Best Window Coverings – What Is Your Experience?

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Window coverings will play a more important role in the new FPB 78, given our goal of staying cool at anchor a majority of the time without a genset. This post is about the factors affecting the window covering decision, after which we’d love to have suggestions from SetSailors.

To begin with, we are loathe to compromise the view or the wonderful open feeling that comes from living with 360 degree views.

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OK, this is still very cool looking, and certainly does not lack for visual space. But we want to feel like a part of the surroundings, not isolated.

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Obviously the most efficient situation in terms of heat load is to totally cover this enormous expanse of window. However, the highest heat load comes from direct sunlight, so we will get the biggest benefit and the least cost in view with partial extension of the shades.

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Which leads to using just the area of window coverings between us and the direct sun load.

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There is also the privacy question to be considered. There are times in port and at anchor when a bit of privacy is warranted. This dock in the heart of Tromso, Norway, is a good example. Wind Horse was the object of much attention and discussion, and we met many wonderful Norwegians while waiting to head out to Svalbard. But we also needed a bit of privacy, and still wanted to preserve as much open space as possible. The answer was to use our window awnings in conjunction with the vertical weather cloths on the lifelines.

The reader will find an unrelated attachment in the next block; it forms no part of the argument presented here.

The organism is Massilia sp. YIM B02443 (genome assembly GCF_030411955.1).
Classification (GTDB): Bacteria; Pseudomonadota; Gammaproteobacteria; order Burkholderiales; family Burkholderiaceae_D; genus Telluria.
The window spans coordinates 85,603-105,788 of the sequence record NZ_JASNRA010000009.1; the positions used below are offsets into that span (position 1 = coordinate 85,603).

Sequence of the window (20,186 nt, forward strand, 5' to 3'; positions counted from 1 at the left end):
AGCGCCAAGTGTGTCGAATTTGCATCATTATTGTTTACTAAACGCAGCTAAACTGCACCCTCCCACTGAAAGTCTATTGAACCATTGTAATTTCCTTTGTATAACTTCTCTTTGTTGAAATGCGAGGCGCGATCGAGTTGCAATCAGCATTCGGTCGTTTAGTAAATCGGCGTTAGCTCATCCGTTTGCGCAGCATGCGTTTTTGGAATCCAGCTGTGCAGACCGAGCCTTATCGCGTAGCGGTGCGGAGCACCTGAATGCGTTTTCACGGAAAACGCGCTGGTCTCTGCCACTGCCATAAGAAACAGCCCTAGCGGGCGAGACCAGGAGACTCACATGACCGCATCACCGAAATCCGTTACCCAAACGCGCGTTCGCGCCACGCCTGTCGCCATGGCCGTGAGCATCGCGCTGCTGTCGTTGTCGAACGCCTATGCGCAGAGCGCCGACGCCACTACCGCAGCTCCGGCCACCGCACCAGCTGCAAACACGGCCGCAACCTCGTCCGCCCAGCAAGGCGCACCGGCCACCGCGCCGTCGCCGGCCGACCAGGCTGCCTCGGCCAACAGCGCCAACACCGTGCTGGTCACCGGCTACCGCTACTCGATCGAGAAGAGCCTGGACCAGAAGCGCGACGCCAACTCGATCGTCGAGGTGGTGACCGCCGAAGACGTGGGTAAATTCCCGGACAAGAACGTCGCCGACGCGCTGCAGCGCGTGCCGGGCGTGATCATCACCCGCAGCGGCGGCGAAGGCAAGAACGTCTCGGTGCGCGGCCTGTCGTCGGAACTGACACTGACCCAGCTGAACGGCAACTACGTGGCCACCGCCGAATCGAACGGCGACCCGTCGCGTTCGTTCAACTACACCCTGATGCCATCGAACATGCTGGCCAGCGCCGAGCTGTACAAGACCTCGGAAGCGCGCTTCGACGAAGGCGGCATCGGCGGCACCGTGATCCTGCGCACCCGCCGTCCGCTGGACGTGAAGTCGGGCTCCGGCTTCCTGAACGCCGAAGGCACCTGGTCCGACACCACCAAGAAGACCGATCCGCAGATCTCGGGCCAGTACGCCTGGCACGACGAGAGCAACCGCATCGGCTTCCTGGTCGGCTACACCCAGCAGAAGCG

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With the FPB 78, we have the window awning effectively built-in with the roof overhang. The higher freeboard means that in most cases someone standing on the dock, or looking from another yacht, will not be able to see beyond mid-window height. Which leads us to consideration of the top down, bottom up style of window coverings.

The following factors are part of the decision making matrix:

  • There is space above the headliner panel edges–of as much as 6″/150mm–and a depth from glass face to headliner panel of up to 5″/125mm in which to store headrail and window covering when not in use.
  • Given the large quantity of windows to cover, powered shades, if reliable, would seem a good idea.
  • Maximum R value is worth having for when the boat is in storage, or when we leave for an afternoon and drop the shades–so we have less of a heat blast when we open the door on return at the end of the day.
  • Room darkening is necessary for high latitude summers.
  • Hardware reliability is essential.
  • A top down, bottom up configuration would be nice, as long as this does not introduce other potential problems.
  • Fixed rigging (strings) that run top to bottom and are always in view are not acceptable.

Our personal experience with window treatments is limited. We’d appreciate suggestions on types of window covering systems to consider, and your experience with same. We look forward to your comments.

Posted by Steve Dashew  (October 18, 2013)

26 Responses to “Best Window Coverings – What Is Your Experience?”

  1. A Hyde Says: